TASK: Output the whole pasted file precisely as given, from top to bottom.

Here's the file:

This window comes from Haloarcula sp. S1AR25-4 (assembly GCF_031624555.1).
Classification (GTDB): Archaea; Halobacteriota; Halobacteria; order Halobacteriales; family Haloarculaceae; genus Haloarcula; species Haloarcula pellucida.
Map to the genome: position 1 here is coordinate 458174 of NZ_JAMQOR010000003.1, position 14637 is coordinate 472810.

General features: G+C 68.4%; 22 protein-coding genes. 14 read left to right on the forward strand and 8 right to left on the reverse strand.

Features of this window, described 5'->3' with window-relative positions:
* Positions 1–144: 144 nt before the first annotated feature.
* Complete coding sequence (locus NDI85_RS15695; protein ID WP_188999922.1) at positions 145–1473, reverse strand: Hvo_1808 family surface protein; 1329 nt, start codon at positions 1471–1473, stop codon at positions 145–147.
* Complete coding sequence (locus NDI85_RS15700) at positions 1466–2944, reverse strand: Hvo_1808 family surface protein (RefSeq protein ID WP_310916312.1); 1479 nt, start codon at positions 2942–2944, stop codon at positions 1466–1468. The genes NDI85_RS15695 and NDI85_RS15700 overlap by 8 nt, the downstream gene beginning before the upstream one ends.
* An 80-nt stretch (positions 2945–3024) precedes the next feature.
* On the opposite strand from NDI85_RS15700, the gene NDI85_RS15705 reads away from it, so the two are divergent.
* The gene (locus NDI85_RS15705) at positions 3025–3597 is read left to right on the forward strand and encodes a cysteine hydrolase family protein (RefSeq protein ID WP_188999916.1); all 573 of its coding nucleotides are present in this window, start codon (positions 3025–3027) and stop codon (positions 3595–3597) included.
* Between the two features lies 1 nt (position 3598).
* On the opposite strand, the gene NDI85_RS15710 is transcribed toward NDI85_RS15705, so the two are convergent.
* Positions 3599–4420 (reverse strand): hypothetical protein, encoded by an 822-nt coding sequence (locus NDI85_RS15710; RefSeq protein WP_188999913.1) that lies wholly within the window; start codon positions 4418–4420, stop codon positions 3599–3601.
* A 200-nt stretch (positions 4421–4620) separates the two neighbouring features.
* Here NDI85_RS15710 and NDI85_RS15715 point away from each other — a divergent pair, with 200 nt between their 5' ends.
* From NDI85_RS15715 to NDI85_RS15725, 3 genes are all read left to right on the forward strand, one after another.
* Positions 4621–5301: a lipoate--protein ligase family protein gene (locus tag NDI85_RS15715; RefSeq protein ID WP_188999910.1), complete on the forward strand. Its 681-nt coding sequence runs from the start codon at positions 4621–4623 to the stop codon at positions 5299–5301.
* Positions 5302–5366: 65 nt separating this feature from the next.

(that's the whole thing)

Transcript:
This window comes from Haloarcula sp. S1AR25-4 (assembly GCF_031624555.1).
Classification (GTDB): Archaea; Halobacteriota; Halobacteria; order Halobacteriales; family Haloarculaceae; genus Haloarcula; species Haloarcula pellucida.
Map to the genome: position 1 here is coordinate 458174 of NZ_JAMQOR010000003.1, position 14637 is coordinate 472810.

General features: G+C 68.4%; 22 protein-coding genes. 14 read left to right on the forward strand and 8 right to left on the reverse strand.

Features of this window, described 5'->3' with window-relative positions:
* Positions 1–144: 144 nt before the first annotated feature.
* Complete coding sequence (locus NDI85_RS15695; protein ID WP_188999922.1) at positions 145–1473, reverse strand: Hvo_1808 family surface protein; 1329 nt, start codon at positions 1471–1473, stop codon at positions 145–147.
* Complete coding sequence (locus NDI85_RS15700) at positions 1466–2944, reverse strand: Hvo_1808 family surface protein (RefSeq protein ID WP_310916312.1); 1479 nt, start codon at positions 2942–2944, stop codon at positions 1466–1468. The genes NDI85_RS15695 and NDI85_RS15700 overlap by 8 nt, the downstream gene beginning before the upstream one ends.
* An 80-nt stretch (positions 2945–3024) precedes the next feature.
* On the opposite strand from NDI85_RS15700, the gene NDI85_RS15705 reads away from it, so the two are divergent.
* The gene (locus NDI85_RS15705) at positions 3025–3597 is read left to right on the forward strand and encodes a cysteine hydrolase family protein (RefSeq protein ID WP_188999916.1); all 573 of its coding nucleotides are present in this window, start codon (positions 3025–3027) and stop codon (positions 3595–3597) included.
* Between the two features lies 1 nt (position 3598).
* On the opposite strand, the gene NDI85_RS15710 is transcribed toward NDI85_RS15705, so the two are convergent.
* Positions 3599–4420 (reverse strand): hypothetical protein, encoded by an 822-nt coding sequence (locus NDI85_RS15710; RefSeq protein WP_188999913.1) that lies wholly within the window; start codon positions 4418–4420, stop codon positions 3599–3601.
* A 200-nt stretch (positions 4421–4620) separates the two neighbouring features.
* Here NDI85_RS15710 and NDI85_RS15715 point away from each other — a divergent pair, with 200 nt between their 5' ends.
* From NDI85_RS15715 to NDI85_RS15725, 3 genes are all read left to right on the forward strand, one after another.
* Positions 4621–5301: a lipoate--protein ligase family protein gene (locus tag NDI85_RS15715; RefSeq protein ID WP_188999910.1), complete on the forward strand. Its 681-nt coding sequence runs from the start codon at positions 4621–4623 to the stop codon at positions 5299–5301.
* Positions 5302–5366: 65 nt separating this feature from the next.